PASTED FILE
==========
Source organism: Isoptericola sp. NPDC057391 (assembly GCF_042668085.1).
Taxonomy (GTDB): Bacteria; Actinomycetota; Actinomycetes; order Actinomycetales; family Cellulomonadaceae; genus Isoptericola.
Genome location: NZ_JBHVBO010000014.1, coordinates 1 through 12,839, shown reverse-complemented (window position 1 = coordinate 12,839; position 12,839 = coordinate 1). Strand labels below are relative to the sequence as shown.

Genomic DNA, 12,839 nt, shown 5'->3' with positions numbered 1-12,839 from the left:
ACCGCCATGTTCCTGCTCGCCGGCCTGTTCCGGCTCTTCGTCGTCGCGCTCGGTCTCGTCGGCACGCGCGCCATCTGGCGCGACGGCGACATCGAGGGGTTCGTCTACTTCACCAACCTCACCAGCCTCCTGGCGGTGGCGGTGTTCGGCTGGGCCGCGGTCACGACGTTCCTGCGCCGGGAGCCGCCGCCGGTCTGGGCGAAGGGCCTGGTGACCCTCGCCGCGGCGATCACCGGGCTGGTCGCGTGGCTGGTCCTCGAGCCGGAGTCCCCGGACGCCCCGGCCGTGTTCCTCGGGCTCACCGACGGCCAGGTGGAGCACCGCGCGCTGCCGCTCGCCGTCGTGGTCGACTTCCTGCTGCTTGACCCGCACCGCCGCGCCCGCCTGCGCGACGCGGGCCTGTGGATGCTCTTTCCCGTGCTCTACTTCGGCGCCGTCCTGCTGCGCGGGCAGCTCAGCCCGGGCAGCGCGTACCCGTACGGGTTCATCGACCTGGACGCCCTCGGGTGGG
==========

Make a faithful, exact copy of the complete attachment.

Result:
Source organism: Isoptericola sp. NPDC057391 (assembly GCF_042668085.1).
Taxonomy (GTDB): Bacteria; Actinomycetota; Actinomycetes; order Actinomycetales; family Cellulomonadaceae; genus Isoptericola.
Genome location: NZ_JBHVBO010000014.1, coordinates 1 through 12,839, shown reverse-complemented (window position 1 = coordinate 12,839; position 12,839 = coordinate 1). Strand labels below are relative to the sequence as shown.

Genomic DNA, 12,839 nt, shown 5'->3' with positions numbered 1-12,839 from the left:
ACCGCCATGTTCCTGCTCGCCGGCCTGTTCCGGCTCTTCGTCGTCGCGCTCGGTCTCGTCGGCACGCGCGCCATCTGGCGCGACGGCGACATCGAGGGGTTCGTCTACTTCACCAACCTCACCAGCCTCCTGGCGGTGGCGGTGTTCGGCTGGGCCGCGGTCACGACGTTCCTGCGCCGGGAGCCGCCGCCGGTCTGGGCGAAGGGCCTGGTGACCCTCGCCGCGGCGATCACCGGGCTGGTCGCGTGGCTGGTCCTCGAGCCGGAGTCCCCGGACGCCCCGGCCGTGTTCCTCGGGCTCACCGACGGCCAGGTGGAGCACCGCGCGCTGCCGCTCGCCGTCGTGGTCGACTTCCTGCTGCTTGACCCGCACCGCCGCGCCCGCCTGCGCGACGCGGGCCTGTGGATGCTCTTTCCCGTGCTCTACTTCGGCGCCGTCCTGCTGCGCGGGCAGCTCAGCCCGGGCAGCGCGTACCCGTACGGGTTCATCGACCTGGACGCCCTCGGGTGGG